Potential financial impact of British Library ransomware attack estimated at £7m

The British Library is facing significant costs in rebuilding its systems following the Rhysida ransomware attack in October. It is estimated that the cost will range between £6m and £7m, far exceeding the £650,000 ransom demand. This expense will also consume approximately 40% of the library’s unallocated cash reserves.

While the British Library has not formally requested financial assistance from the Department for Culture, Media and Sport (DCMS), the government department to which it reports, it has been in communication with them. According to an insider at the DCMS, it is expected that the library will rely on its own financial reserves to cover the expenses.

A spokesperson for the British Library stated that the final costs of recovering from the cyber attack are still uncertain. They confirmed that the library maintains its own financial reserves to handle unexpected issues and has not yet requested additional funding.

The ransomware attack occurred in October 2023, causing the British Library’s website, online systems, on-site services, and operations to be disrupted. In mid-November, it was confirmed as a ransomware attack, and shortly after, the Rhysida ransomware group claimed responsibility. They leaked internal human resources documents and threatened to auction more data.

The breach expanded, and by the end of November, it was confirmed that the stolen data included personal information of readers and visitors. In December, Roly Keating, the library’s chief executive, expressed the shock of the attack, despite preparations against such incidents. He emphasized that the attack goes against the ideals that libraries embody, such as openness, empowerment, and access to knowledge.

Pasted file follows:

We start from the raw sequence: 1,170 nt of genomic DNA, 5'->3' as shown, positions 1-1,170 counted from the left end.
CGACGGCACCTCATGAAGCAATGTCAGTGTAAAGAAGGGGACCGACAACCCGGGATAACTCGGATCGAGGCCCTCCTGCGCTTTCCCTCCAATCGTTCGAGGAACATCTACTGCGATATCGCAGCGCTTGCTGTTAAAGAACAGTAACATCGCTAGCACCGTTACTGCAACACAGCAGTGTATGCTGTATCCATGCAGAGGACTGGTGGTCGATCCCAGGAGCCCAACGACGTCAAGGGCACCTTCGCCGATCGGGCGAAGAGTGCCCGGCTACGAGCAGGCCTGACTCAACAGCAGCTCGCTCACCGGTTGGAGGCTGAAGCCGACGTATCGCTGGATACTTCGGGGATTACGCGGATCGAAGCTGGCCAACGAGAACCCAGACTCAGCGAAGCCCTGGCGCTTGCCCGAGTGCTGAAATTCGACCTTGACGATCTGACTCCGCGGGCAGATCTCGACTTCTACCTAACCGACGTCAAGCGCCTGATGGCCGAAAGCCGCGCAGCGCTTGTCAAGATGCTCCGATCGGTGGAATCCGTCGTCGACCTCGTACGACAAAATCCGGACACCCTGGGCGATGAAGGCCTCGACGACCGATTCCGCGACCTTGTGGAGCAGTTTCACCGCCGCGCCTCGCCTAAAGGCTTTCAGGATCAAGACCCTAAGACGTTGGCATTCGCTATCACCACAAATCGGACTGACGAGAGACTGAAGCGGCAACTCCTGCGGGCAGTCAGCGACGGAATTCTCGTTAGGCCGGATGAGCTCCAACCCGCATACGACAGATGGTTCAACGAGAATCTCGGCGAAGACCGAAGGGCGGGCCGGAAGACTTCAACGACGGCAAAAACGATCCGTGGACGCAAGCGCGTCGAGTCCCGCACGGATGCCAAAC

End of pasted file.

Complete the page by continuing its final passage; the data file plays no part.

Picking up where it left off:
As the disruption continues into 2024, it is affecting various aspects of life in the UK. Academics and researchers are unable to complete certain tasks, including grant applications. Additionally, authors are experiencing financial setbacks due to the suspension of public lending right (PLR) payments. PLR payments are small amounts of money paid to authors when their works are borrowed from libraries, and they distributed over £6m in 2023 to authors across the country.

Joanne Harris, chair of the Society of Authors, described the PLR payments as a welcome boost for authors whose works may not be bestsellers or receive significant attention. Author Damian Barr added that the PLR scheme makes a significant difference for writers, especially given declining advances and financially strained publishers.

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